This is a reply to an article few days ago regarding food prices went down by 30-50%. It is true that food prices are going down, but this has nothing to do with the government zero-rising the GST.
The truth is, food prices have been moderating all over the world. Looking at the graph below, we can see that food prices in few developed and developing countries including the US, the UK, China and India are moderating since the beginning of the year.
There is a explanation to all of these. Let me show you the trend of world food prices. (You can find the data compiled by Food and Agriculture Organization, United Nations).
From the graph above, we could see that world food prices have been growing around less than 1%. This is much lower compare to last year with 8.1%. The explanation is, there are some food products the world is overproducing, such as oil and sugar. Some food products can’t meet the current demand, such as rice, and meat.
Simple supply and demand tells us, that if you are producing an item too much, you will push down its prices, ceteris paribus.
Let me explain each one of these.
Rice (or Cereal)
First of all, we are producing less rice compare to few decades ago. Looking back at the latest data, growth in production was only 0.2%.
I had a look at the data from USDA, and only production in the US and Thailand had a slight improvement. But overall global production was declining by -0.4% compare to last year.
This is why, rice (or cereal in general) prices is increasing at a certain extent. Demand exceeds supply.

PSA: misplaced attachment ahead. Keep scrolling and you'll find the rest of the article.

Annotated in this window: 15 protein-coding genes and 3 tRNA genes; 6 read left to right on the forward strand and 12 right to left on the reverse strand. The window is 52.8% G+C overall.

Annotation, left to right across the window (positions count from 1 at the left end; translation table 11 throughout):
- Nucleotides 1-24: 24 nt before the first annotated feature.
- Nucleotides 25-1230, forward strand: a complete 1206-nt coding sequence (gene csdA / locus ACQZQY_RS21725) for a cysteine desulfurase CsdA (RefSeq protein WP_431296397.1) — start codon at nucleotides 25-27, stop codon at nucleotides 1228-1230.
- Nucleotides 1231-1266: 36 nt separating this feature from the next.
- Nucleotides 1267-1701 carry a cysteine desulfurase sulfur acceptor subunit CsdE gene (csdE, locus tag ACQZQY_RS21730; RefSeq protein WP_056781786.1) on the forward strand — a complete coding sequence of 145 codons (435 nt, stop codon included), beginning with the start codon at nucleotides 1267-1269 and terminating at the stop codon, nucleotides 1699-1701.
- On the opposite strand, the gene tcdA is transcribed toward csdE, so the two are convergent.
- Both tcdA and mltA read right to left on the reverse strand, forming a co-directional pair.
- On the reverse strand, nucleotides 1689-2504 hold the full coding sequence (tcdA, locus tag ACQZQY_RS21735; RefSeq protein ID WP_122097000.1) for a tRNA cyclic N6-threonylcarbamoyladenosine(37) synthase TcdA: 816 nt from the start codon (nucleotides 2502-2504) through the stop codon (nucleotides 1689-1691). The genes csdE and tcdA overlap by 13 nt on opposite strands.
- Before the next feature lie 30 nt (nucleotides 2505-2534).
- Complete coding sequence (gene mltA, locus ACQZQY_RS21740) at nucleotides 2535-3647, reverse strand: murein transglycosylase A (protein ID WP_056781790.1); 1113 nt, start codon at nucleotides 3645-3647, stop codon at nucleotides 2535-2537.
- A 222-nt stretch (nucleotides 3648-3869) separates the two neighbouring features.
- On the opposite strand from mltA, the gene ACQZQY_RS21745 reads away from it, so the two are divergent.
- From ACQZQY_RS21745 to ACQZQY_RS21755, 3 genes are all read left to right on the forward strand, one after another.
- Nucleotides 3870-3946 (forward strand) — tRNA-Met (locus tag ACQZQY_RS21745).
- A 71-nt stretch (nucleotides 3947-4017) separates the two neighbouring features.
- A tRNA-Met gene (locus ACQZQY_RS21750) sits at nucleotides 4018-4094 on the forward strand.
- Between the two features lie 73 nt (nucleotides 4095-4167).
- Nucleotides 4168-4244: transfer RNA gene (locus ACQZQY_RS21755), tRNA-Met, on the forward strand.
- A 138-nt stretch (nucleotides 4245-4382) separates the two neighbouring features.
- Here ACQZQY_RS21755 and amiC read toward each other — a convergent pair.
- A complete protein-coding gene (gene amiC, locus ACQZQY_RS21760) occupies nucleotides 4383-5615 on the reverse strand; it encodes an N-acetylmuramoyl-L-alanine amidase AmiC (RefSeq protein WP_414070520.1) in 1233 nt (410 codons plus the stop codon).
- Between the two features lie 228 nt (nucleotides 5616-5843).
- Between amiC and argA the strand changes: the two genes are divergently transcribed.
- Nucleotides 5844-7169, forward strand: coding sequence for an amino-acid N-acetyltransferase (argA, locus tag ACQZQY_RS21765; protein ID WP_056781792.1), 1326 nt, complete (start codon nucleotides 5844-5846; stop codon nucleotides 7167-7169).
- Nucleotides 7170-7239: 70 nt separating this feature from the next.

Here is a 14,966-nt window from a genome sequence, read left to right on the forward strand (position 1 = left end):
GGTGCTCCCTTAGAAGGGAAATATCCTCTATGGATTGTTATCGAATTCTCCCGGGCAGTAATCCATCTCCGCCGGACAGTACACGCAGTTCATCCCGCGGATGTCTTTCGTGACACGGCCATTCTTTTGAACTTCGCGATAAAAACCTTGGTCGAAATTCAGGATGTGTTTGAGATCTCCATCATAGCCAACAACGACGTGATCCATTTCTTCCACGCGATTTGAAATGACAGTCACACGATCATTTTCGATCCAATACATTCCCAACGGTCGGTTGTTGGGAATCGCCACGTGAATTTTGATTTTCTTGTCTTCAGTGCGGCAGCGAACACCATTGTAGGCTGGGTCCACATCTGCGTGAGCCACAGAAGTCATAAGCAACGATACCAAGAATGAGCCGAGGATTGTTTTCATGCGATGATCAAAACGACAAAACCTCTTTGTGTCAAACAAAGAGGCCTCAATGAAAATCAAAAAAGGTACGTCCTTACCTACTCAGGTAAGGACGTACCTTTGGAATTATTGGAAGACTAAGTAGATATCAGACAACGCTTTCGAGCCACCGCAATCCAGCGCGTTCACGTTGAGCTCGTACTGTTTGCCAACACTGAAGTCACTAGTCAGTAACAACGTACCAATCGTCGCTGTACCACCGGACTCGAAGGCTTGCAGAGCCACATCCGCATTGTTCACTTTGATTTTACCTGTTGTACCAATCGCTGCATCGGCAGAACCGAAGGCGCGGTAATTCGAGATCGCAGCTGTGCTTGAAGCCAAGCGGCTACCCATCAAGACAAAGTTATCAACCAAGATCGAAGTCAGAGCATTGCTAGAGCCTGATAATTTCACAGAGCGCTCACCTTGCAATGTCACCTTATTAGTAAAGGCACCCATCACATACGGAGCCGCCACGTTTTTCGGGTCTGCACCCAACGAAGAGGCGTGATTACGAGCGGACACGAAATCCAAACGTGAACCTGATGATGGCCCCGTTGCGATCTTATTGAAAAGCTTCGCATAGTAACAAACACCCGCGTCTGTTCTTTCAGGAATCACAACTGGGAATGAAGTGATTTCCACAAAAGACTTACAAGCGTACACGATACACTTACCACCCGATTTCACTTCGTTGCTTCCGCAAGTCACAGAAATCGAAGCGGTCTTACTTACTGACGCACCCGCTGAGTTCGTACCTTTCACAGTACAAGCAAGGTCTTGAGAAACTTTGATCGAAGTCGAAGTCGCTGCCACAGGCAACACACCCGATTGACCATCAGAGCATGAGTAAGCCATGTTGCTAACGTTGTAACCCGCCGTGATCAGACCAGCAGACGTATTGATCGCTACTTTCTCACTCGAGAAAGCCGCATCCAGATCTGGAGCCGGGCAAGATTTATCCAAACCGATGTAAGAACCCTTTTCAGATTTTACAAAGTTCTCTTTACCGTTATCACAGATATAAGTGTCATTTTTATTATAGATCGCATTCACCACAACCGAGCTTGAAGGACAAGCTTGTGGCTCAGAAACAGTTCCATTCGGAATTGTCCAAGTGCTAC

Growth in oil production is slowing down too if we compare to the past 10 years trend. But if we look this by level, production is actually exceeds consumption since 2015.
This explains why prices for oil is declining; Supply exceeds demand.
Production of sugar is cyclical. Every 3 years, there is a jump in production. And at this moment, we are at its peak.
But also pay attention to the red line (human consumption). This tells that we are consuming less sugar comparing to few decades ago. Again, supply exceeds demand; pushing down the price.
You might ask, what does world food prices have to do with Malaysia’s food prices?
First, this graph below tells us that we import more than we export our food.
Looking into details, these are the top 5 food items we are importing. (Source: Trade Map)
Oil – 12.7% of overall food imports.
Cereal (also rice) – 11.3%
Sugar – 8.4%
Meat – 7.4%
Vegetables – 7.4%
Now, if I break down each food components, almost all of food prices are moderating since late last year.
The only exception was price of vegetables, which is declining since Apr-18.
The conclusion is, world food prices in general had been moderating since the beginning of the year, because there are few food items, such as sugar and oil are being overproduced.
This has nothing to do with zero-rising the GST.
- Department of Statistics Malaysia
- Food and Agriculture Organization of the United Nations
- Trade Map
- United States Department of Agriculture